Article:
Whites in Minnesota accounted for 91% of suicides in 2017, the latest figure from the state's Department of Health. Suicide rates by year were not available, but the rate for 2013-2017 among whites in Minnesota was 13.4 per 100,000, second only to American Indians with 23.2.
Since 2000, the rate of men taking their own lives has remained higher compared with women in North Dakota and Minnesota. Men were four times more likely to kill themselves compared with women, according to data from both states.
“I think that the numbers that came from North Dakota ... I think they woke us up as a state,” said Thomasine Heitkamp, project co-director and principal investigator for Mountain Plains Mental Health Technology Transfer Center in Grand Forks. “I think that we started to dig a little deeper into the causes.”
Middle-aged white men are exposed to various risk factors, such as economic stress, chronic health conditions and the pressures of succeeding, Tupa said. A lack of access to treatment, especially in rural areas, also is troubling, experts said.
“How do you turn reaching out for help into a strength?" Tupa said. "That's the message I think that we have to give everyone, but especially ... to this group."
How to raise awareness
To solve the complex issue of suicide, everyone needs to come together to remove barriers to treatment, provide suicide prevention training and expand communities’ abilities to discuss the topic, experts told The Forum.
With guns contributing to 50% of suicides in the U.S., there should be more discussion of what measures can be taken to keep guns away from people who have suicidal thoughts, said Gina Brimner, director of veterans initiatives for WICHE.
David Blehm shot himself with a gun he owned, and his wife agreed there needs to be more education about firearms and suicide prevention. "It's a difficult conversation in many states because it gets confused with gun control," Brimner said, but those conversations could save a life.
Media campaigns can help bring awareness, Heitkamp said. She mentioned outreach efforts at grain elevators, churches and other places where men in rural America go.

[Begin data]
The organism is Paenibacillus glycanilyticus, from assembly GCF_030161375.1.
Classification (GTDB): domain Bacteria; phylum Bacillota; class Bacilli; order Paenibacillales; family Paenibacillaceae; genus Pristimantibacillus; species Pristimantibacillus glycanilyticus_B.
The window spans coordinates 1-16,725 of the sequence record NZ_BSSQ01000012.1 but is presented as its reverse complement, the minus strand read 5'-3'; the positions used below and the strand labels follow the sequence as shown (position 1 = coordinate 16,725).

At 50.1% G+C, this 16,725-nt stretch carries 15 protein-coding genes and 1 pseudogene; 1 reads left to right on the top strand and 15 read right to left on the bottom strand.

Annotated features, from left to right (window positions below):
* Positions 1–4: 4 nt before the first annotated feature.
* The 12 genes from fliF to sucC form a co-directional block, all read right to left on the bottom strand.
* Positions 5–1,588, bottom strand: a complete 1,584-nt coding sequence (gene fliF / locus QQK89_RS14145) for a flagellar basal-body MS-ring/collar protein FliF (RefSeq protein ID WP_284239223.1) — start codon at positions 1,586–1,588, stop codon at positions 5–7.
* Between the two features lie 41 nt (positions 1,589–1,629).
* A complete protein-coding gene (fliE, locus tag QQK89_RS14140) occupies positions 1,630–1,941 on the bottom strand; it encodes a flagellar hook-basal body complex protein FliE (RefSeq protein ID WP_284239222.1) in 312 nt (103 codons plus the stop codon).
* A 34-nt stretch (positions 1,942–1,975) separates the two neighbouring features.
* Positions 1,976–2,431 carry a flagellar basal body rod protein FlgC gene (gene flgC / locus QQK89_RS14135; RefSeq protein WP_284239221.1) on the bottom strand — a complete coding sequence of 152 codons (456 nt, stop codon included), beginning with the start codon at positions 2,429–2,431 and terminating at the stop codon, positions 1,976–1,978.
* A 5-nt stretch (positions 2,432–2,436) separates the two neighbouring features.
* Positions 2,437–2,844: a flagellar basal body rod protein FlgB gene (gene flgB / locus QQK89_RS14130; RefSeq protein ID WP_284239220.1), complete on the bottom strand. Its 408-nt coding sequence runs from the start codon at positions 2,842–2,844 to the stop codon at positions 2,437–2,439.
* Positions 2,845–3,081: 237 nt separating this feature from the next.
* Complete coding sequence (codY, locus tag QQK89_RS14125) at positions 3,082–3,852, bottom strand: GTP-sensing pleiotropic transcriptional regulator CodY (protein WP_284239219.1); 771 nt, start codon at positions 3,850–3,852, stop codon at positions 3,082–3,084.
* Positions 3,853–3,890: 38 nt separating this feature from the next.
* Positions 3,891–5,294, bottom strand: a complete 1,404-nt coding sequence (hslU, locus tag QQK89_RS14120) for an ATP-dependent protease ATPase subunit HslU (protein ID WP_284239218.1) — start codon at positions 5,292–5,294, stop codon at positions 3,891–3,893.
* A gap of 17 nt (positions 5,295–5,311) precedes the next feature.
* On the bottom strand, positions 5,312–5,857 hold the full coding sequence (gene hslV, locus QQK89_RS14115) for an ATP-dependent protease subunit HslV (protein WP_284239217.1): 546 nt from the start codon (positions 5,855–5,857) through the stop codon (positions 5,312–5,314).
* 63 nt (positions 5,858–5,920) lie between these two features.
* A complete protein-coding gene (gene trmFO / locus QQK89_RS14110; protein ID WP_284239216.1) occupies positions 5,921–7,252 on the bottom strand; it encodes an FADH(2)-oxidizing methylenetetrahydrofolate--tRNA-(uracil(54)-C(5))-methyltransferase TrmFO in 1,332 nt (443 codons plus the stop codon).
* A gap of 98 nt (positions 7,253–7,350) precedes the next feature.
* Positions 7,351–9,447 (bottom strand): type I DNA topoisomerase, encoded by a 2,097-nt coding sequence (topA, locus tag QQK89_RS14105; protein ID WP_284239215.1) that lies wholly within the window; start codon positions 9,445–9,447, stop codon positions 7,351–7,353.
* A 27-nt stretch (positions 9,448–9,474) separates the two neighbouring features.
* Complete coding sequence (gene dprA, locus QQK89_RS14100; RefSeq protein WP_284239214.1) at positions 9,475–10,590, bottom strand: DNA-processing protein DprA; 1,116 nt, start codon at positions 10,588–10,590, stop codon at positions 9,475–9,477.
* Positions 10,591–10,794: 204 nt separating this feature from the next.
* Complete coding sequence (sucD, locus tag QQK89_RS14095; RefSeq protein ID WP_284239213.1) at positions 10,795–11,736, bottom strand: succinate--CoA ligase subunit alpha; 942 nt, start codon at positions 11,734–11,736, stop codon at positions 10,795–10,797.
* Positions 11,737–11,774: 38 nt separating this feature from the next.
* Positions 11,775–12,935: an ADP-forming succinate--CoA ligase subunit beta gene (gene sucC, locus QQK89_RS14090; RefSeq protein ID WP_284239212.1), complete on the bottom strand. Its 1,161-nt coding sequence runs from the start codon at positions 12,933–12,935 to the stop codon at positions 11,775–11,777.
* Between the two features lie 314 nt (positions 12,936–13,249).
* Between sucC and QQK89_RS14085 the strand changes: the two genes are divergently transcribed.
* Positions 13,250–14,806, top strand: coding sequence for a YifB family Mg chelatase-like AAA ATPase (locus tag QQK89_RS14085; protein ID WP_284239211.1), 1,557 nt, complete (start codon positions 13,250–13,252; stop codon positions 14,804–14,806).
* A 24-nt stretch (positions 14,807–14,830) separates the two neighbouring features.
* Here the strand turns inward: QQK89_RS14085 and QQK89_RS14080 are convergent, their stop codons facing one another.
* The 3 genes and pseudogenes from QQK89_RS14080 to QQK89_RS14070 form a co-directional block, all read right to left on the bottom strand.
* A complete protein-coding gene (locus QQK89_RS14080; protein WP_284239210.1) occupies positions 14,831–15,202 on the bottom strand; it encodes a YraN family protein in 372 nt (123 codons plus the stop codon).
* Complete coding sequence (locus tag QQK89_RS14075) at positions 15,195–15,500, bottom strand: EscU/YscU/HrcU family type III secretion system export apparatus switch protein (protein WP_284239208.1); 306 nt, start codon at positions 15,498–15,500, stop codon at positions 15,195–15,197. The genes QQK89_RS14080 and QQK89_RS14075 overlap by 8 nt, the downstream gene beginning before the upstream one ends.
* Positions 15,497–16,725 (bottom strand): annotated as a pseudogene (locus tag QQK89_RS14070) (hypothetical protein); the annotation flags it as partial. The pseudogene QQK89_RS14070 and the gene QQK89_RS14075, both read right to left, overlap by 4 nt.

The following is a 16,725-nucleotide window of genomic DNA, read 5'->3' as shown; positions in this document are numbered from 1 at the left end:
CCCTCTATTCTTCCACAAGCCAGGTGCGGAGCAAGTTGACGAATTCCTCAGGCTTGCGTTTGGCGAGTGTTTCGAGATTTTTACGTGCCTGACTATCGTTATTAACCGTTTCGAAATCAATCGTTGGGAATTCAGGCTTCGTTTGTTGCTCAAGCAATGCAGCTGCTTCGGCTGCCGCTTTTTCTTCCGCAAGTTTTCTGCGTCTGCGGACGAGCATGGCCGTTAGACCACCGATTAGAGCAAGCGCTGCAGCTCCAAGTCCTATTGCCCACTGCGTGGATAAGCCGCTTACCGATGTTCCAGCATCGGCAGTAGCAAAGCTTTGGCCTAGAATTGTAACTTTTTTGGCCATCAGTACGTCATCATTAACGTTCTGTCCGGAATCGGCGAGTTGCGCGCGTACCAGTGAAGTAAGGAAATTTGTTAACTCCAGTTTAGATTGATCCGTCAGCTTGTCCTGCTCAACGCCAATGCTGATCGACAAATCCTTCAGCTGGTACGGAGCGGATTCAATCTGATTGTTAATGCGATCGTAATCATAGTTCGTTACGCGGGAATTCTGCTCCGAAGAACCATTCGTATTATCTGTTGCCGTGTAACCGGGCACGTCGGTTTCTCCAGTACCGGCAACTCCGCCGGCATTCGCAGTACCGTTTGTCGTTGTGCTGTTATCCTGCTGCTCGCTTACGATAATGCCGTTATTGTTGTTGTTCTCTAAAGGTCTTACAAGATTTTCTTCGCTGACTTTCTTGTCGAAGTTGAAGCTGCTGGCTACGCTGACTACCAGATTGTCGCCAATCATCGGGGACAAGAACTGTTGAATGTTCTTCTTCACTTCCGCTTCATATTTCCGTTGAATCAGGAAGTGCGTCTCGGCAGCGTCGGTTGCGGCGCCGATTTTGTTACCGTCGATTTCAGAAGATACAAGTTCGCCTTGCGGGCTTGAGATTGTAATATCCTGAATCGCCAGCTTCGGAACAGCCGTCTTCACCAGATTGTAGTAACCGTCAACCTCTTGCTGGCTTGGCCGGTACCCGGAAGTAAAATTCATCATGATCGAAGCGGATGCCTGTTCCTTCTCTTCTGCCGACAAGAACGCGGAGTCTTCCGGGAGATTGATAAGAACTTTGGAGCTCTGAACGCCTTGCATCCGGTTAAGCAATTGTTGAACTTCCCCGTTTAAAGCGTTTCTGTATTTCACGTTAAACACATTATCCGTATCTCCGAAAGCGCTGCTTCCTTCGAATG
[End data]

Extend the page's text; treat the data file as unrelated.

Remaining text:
North Dakota State University Extension Service partnered with Lutheran Social Services to make an educational handout for farmers and ranchers. The wallet-sized card is called "bootstraps," and it features a pair of worn boots with information about depression, the people it affects and what to do to get help.
“We’ve actually used that bootstraps mentality as a way to reach people,” said Sean Brotherson, an extension family science specialist at NDSU.
Research shows working in agriculture is one of the most stressful occupations. Uncontrollable factors can decide the success of a farmer or rancher, and that's compounded by exhausting work, long hours, financial stresses and isolation, Brotherson said.
Farmers are raised in a culture of dealing with issues privately and minimizing the severity of health concerns, Brotherson said. But he has been encouraged recently as more people are recognizing that mental health concerns are common and that they are treatable if a person seeks help.
“Did you know that men have feelings, too?” a mustachioed man asks while sitting in an office that looks like a cross between an attorney’s office and a man cave. “And no, not just the hippies. All of us! Hello, I’m Dr. Rich Mahogany. Welcome to Man Therapy.”
The fictional doctor is the star of mantherapy.org , a website created by the Colorado Department of Public Health and Environment with the aim of helping men address mental illness. The website has statistics, testimonials, tools to assess mental health and a little bit of edgy humor.